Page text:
The family of North Carolina pastor sentenced to seven years in a Chinese prison for "organizing an illegal border crossing" has asked the Communist government for mercy, as the pastor's intentions were always "religious or charitable" rather than "political."
Rev. John Sanqiang Cao, who has held U.S. permanent residency since 1990 but kept his Chinese citizenship so that he could continue entering China for his mission work, was arrested last March while engaging in humanitarian work along the China-Burma border.
For years, Cao and his fellow Chinese Christian teachers would cross the river on a narrow bamboo raft from China into neighboring Myanmar, carrying with them notebooks, pencils and Bibles. On the day of the arrest, Cao and a teacher were on a raft returning to Yunnan province when they saw Chinese security agents waiting for them on the shore.
Upon spotting the officials, Cao threw his cellphone into the water, protecting the identities of more than 50 Chinese teachers he had recruited to give ethnic minority Burmese children a free education rooted in Christianity, the AP reports.
A year after his arrest, Cao was sentenced to seven years in prison. He was charged with "organizing others to illegally cross the border," a crime more commonly applied to human traffickers.
Speaking to the AP, Cao's son said the pastor's sentence should be significantly reduced in light of his decades-long humanitarian work.
"Nothing my father organized was ever political. It was always just religious or charitable," said Ben Cao, the pastor's 23-year-old son, a U.S. citizen living in Charlotte, North Carolina. "We hope that China will be merciful, and see that my father's intentions were good."
Cao, a North Carolina pastor well-respected for building 16 schools that service 2,000 impoverished minority children in Myanmar's northern Wa State, was widely acknowledged for his humanitarian work. When earthquakes struck Sichuan province in 2008, and Nepal in 2015, Cao flew in to help victims, his fellow missionaries said, buying clothes for them even as he wore the same grey jacket and shoes for years.
"My father always tried to save as much money as possible so he could give it away," Ben Cao said.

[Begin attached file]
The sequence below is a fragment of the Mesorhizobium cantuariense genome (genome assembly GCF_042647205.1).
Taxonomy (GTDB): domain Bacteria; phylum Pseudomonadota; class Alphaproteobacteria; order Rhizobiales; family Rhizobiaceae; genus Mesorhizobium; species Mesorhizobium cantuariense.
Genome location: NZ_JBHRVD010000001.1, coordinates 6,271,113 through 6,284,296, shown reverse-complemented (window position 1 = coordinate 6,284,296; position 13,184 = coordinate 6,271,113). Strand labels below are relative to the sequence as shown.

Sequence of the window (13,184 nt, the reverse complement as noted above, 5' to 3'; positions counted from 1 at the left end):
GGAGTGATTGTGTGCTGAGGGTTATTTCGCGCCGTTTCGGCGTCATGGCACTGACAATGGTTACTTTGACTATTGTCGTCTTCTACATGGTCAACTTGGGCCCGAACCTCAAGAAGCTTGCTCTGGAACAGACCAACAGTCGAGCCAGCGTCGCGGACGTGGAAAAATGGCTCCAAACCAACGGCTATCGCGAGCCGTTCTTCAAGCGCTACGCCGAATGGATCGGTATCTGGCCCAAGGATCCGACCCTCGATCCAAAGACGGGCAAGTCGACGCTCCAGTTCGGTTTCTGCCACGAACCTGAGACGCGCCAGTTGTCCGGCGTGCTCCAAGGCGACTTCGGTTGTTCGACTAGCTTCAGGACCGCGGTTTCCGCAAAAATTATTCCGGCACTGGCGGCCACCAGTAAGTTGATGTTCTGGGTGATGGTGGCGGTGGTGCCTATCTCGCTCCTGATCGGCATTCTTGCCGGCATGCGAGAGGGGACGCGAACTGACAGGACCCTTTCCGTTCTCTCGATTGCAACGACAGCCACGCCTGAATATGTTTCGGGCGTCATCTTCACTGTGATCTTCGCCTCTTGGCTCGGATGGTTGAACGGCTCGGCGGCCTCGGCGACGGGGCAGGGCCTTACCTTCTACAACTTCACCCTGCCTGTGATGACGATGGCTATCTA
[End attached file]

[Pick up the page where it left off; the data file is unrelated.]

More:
On numerous occasions, the pastor tried to get state approval for many of his projects, even handing over a primary school and health clinic he established to local authorities, his son said. He also did not resist when officials asked him to halt certain undertakings, yet still remained under constant surveillance.
Darek Jarmola, an American teacher who leads Christian youth trips, recalled noticing someone taking pictures of him and Cao while they were having dinner in Hunan last January.
Cao simply ignored the attention, Jarmola said, stating, "I haven't done anything wrong, and if I do, they can arrest me."
Bob Fu, Cao's longtime friend and president of China Aid, a Texas-based Christian rights activist, said the pastor's case shows the Communist party wants to extend its control over the activities of China's Christians even when they are abroad.
"This reflects the tightening environment under President Xi (Jinping) against any kind of religious independence," Fu said. "In the past when they talked about foreign infiltration, they were referring to the activities of foreign missionaries inside China, but that has now expanded to include Chinese missionaries going overseas."
"There were no secrets," Fu added. "He always believed that he operated with the government's tacit blessing."
Xi Lian, a scholar of Christianity in China at Duke University, said Cao was "singled out" for the arrest and noted that pastors with "lower visibility" have been doing similar work along the China-Myanmar border with no repercussions. Cao's prominence in the house church networks, he said, made him "the kind of person that may make the Chinese government nervous."
A U.S. State Department spokesman told the AP that Washington is "deeply concerned" about Cao's sentence and has urged China to release him as a U.S. legal permanent resident on "humanitarian grounds."
Chinese President President Xi Jinping has pursued a plan to "sinicize" -- bring under government control -- the country's major religions, eliminate "foreign influence" and align faiths more closely with the atheist ruling Communist Party's own doctrines.
Xi has said he wants Chinese faith communities to move "to the direction of localizing the religion, practice the core values of socialism, develop and expand the fine Chinese tradition and actively explore the religious thought which accords with China's national circumstances."
The government increasingly views Christianity's rise in China as a threat to its rule, as there are now more than 38 million Protestants in China, according to official estimates.